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Frequently Asked Questions (FAQs) about Vice Presidential Records

Who may use the Vice Presidential records?

Processed and open Gore and Cheney Vice Presidential records are available to everyone. Research inquiries can be made by mail, email, or telephone. Research also may be conducted on-site in the National Archives research room located in Washington, D.C. Researchers under the age of 14 must be accompanied by an adult researcher.

Do I need to make an appointment to conduct research?

Although an appointment is not required, researchers are encouraged to contact the Presidential Materials Division in advance to allow the staff archivists ample time to locate and retrieve publicly available records related to their topics.

What are the research room procedures?

Review the rules for using the research room at the National Archives.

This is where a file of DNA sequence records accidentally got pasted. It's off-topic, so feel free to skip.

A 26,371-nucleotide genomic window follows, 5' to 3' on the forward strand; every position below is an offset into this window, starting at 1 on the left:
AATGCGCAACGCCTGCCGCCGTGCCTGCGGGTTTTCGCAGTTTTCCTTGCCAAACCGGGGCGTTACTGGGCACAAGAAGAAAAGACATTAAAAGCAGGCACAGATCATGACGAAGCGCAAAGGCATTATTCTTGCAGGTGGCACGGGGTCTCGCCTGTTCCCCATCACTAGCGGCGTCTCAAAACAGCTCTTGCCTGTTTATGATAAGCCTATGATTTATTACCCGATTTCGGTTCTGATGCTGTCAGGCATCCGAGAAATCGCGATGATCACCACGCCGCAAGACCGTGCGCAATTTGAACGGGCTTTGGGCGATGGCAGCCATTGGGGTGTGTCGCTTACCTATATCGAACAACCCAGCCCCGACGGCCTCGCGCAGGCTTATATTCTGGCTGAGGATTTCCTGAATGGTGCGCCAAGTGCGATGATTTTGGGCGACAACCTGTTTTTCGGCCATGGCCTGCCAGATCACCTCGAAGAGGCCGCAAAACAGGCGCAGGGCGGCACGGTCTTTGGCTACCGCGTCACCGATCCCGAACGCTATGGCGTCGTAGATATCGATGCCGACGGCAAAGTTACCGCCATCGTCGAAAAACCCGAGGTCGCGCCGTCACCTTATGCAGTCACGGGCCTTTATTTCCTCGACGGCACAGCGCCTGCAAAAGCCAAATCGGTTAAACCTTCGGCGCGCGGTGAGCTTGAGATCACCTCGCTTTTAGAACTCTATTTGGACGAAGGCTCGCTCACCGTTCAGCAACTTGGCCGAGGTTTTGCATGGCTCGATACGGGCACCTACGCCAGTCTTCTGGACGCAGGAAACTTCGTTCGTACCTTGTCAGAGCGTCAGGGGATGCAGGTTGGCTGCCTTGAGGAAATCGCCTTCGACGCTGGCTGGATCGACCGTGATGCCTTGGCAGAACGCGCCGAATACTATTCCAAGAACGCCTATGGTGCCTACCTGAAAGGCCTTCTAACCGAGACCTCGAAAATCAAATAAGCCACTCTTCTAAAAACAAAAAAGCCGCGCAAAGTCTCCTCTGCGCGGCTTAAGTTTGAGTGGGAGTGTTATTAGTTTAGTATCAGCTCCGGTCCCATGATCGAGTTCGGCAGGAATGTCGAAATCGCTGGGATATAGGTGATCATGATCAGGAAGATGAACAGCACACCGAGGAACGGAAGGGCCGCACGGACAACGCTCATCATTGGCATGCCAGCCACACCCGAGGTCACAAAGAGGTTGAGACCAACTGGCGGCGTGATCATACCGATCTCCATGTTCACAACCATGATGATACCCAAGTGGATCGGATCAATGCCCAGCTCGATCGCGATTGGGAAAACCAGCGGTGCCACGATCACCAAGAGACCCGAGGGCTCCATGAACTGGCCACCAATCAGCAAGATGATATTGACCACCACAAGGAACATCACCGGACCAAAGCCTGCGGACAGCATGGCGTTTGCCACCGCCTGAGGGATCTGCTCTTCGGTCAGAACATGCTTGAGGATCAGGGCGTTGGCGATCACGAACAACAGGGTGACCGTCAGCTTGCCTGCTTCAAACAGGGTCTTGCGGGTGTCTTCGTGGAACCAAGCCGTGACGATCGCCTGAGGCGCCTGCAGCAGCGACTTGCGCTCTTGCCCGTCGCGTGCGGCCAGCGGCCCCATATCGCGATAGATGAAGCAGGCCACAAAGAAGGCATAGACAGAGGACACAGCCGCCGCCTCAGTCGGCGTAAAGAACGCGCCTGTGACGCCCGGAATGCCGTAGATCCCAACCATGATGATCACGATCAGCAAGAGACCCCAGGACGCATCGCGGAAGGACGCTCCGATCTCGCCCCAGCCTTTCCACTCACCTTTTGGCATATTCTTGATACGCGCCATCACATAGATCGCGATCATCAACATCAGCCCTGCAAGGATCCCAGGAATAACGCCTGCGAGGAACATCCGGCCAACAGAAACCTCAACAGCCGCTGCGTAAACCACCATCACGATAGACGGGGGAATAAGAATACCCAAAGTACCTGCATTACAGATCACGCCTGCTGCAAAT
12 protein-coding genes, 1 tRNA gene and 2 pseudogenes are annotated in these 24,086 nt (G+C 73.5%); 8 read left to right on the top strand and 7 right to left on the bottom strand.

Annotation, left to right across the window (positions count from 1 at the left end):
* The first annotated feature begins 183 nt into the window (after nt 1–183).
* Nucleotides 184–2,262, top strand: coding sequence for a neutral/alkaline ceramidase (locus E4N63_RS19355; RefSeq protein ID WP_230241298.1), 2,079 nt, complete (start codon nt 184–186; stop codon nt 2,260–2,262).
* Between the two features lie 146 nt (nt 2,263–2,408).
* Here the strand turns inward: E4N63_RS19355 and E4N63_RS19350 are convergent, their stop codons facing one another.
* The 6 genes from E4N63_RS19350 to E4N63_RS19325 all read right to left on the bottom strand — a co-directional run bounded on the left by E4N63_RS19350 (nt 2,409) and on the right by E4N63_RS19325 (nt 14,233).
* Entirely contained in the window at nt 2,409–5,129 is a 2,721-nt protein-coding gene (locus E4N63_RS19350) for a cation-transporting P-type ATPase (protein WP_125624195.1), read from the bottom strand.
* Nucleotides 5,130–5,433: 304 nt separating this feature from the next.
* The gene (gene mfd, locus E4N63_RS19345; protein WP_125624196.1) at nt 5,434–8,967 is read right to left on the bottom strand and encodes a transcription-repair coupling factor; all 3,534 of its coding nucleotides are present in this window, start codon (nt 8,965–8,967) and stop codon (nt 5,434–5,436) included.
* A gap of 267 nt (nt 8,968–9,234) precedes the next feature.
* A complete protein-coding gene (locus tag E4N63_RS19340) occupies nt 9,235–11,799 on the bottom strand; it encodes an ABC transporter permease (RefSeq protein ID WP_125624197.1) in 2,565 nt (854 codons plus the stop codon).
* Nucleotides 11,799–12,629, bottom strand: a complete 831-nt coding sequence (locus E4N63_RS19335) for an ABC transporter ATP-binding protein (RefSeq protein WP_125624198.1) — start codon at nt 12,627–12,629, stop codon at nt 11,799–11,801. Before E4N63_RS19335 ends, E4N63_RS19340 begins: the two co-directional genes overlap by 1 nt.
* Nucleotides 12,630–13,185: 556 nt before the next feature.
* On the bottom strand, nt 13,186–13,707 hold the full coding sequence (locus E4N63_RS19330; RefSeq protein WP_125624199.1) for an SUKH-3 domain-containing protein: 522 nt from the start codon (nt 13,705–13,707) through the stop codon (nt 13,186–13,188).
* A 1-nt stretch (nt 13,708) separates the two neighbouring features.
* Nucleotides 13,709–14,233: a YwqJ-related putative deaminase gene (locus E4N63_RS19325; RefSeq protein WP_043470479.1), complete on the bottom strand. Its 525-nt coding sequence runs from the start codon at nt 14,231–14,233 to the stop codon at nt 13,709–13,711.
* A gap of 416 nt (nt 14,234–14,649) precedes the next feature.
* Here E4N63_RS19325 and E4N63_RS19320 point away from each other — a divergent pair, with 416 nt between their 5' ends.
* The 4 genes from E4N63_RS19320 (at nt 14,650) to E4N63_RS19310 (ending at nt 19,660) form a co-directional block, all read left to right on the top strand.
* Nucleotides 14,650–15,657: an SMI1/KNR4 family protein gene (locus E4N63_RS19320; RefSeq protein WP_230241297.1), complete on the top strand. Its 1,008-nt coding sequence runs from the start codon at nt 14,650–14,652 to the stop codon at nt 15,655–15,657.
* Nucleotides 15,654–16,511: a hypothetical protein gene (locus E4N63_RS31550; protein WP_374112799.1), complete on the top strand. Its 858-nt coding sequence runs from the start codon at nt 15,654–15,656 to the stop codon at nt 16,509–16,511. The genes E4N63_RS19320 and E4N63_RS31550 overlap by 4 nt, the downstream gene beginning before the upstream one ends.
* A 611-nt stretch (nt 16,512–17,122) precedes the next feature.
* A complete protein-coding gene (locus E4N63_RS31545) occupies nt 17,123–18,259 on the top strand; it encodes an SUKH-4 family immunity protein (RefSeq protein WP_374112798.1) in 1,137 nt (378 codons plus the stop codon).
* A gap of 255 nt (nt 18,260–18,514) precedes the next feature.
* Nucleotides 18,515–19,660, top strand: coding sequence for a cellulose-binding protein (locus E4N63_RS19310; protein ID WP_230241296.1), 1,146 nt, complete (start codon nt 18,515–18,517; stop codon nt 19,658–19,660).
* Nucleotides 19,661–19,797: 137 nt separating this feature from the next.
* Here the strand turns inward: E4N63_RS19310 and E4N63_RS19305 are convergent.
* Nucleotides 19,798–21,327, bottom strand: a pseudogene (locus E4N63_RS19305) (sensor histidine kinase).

What records are open for research?

Archivists must arrange, perform a line-by-line review, take any necessary preservation actions, and describe records before they can be made available to researchers. View a list of records open and available for research.

Will I be provided access to all identified records responsive to my request?

While NARA’s goal is to provide as much access as possible, certain records must be withheld.

What records are closed for research?

Gore and Cheney Vice Presidential records are reviewed under the terms of the Presidential Records Act (PRA) and Freedom of Information Act (FOIA). Materials that are restricted under the PRA remain closed for twelve years after the presidency. However the PRA also states records are accessible through the FOIA beginning five years after the end of the Administration. Materials closed under FOIA exemptions remain closed for longer, variable periods. The appropriate restrictions are cited for all closed information so researchers are fully informed about all materials being withheld.